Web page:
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Should I Keep the House?

Whether or not to keep the house may be one of the greatest decisions you need to make during your divorce. Think of it this way, that house was purchased under different circumstances:  for two adults and now there will be one; with greater household income and now there will be less; when you had someone helping with the upkeep and now you will need to pay for more services. It usually does not make good financial sense to keep that house. Your new financial situation will indicate new appropriate housing.

For those who seem willing to jeopardize their future financial stability for the sake of keeping the children in the same house, neighborhood and schools, I would point out that it is not in your children's best interest to have you in financial peril and with all of the stress that comes with it. Further, if things were different, the marriage was in tact, life was wonderful, and you had the opportunity to move to a bigger, nicer, newer home, you wouldn't hesitate to move those kids to a new home, new neighborhood and new school. And you would feel realy good about it. So, re-examine this more objectively and make the decision that is in your, and your family's, best all-around financial interest. 

If the decision to move to new and different housing seems difficult, work through it with your therapist. I also encourage you to have the children speak with a child specialist to discuss all the changes to which they must adapt. Divorce is difficult, but doable, and there is a future to look forward to. You may soon find yourself grateful for the new surroundings and living environment as key to your new life post-divorce.


Dependent Children and Tax Benefits

The conversation regarding which parent should claim the children as dependents has changed dramatically since the recent tax reform, effective January 2018, eliminated the personal exemption. Yes, that $4,050 (in 2017) tax exemption per child is gone. Parents will not even get that exemption for themselves. This is causing extensive confusion among attorneys and clients alike. The Parenting Plan template has not been revised to reflect this and still contains an entire section dedicated to which...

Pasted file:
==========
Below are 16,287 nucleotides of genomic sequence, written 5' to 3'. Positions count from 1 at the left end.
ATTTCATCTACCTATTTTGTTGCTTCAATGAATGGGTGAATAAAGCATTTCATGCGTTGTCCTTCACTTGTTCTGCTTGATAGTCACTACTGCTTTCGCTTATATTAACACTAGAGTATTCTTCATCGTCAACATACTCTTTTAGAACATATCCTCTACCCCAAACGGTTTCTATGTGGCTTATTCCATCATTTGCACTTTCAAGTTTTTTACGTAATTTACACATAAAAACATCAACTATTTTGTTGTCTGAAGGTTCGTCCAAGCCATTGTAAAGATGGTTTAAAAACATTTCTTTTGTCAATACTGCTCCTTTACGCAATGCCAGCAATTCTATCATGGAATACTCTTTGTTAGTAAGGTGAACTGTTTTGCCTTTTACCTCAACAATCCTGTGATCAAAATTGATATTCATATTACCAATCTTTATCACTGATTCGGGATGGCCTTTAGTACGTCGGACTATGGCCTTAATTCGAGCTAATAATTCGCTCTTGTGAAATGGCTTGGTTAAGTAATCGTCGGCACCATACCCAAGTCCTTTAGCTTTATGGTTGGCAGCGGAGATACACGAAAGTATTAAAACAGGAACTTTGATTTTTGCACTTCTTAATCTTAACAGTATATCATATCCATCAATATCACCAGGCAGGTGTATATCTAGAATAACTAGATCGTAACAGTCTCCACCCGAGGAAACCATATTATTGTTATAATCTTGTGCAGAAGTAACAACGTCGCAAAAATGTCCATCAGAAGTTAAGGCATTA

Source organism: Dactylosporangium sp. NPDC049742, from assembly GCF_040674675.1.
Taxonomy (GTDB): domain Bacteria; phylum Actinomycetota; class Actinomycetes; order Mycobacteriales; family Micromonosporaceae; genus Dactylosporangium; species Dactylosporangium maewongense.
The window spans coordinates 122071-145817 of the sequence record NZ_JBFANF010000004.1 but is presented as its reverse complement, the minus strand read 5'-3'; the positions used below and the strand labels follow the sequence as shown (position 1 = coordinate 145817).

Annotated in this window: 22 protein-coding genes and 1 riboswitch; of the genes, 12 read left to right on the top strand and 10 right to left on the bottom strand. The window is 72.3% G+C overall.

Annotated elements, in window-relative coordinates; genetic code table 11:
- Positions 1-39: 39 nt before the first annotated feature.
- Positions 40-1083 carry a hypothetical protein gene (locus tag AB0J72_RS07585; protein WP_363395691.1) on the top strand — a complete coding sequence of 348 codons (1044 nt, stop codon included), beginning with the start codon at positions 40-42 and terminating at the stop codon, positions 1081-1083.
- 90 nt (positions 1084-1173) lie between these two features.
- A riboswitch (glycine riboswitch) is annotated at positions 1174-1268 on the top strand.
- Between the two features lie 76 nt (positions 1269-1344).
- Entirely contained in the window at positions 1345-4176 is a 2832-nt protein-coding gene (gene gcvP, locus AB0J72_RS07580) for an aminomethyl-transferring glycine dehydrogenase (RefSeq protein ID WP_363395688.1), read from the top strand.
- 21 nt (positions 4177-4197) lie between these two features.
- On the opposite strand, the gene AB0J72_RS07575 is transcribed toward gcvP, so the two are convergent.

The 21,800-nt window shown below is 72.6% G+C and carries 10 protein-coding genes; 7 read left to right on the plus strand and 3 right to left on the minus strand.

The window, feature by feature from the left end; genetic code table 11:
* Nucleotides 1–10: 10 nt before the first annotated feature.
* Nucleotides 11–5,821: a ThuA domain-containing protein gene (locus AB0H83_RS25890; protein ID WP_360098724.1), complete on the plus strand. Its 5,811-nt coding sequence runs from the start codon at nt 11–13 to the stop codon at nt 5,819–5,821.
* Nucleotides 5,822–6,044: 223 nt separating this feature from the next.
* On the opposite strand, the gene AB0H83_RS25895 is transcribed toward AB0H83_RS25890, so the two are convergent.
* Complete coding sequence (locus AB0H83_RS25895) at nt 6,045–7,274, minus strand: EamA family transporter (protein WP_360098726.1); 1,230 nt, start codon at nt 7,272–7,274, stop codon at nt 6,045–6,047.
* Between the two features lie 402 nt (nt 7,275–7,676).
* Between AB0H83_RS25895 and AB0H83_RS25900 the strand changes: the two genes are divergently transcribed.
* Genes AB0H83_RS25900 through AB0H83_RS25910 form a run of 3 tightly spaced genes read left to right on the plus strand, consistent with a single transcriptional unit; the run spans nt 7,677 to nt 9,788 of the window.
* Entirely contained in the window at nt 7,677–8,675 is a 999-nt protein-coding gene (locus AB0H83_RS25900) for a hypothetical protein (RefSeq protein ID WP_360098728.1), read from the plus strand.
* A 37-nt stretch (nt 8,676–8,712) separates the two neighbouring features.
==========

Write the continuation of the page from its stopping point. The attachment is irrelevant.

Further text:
Tax Reform Effects Upon divorce

The most significant tax reform in thirty years was signed into law December 22. With barely a week to understand how it impacts all open and future divorce cases, it became effective January 1, 2018, unless otherwise noted. Many of the provisions have sunset dates, upon which rules will revert to pre-2018, unless extended. Alimony, beginning January 1, 2019, will not be tax deductible for payer, nor taxable to the recipient. Modified orders, after that same effective date, will adhere to the...

Tax Overhaul Targets Alimony

Content of the Tax Cuts and Jobs Act (TCJA) was revealed last week and, as it now stands, alimony discussions will change dramatically. If approved in its current state, on this issue, going forward as of January 1, 2018, no alimony will be tax deductible for the payer, nor taxable to the recipient. This includes all alimony modifications made after January 1. All standing alimony orders will retain their current tax status for payer and recipient. The TCJA is the most sweeping tax reform proposed...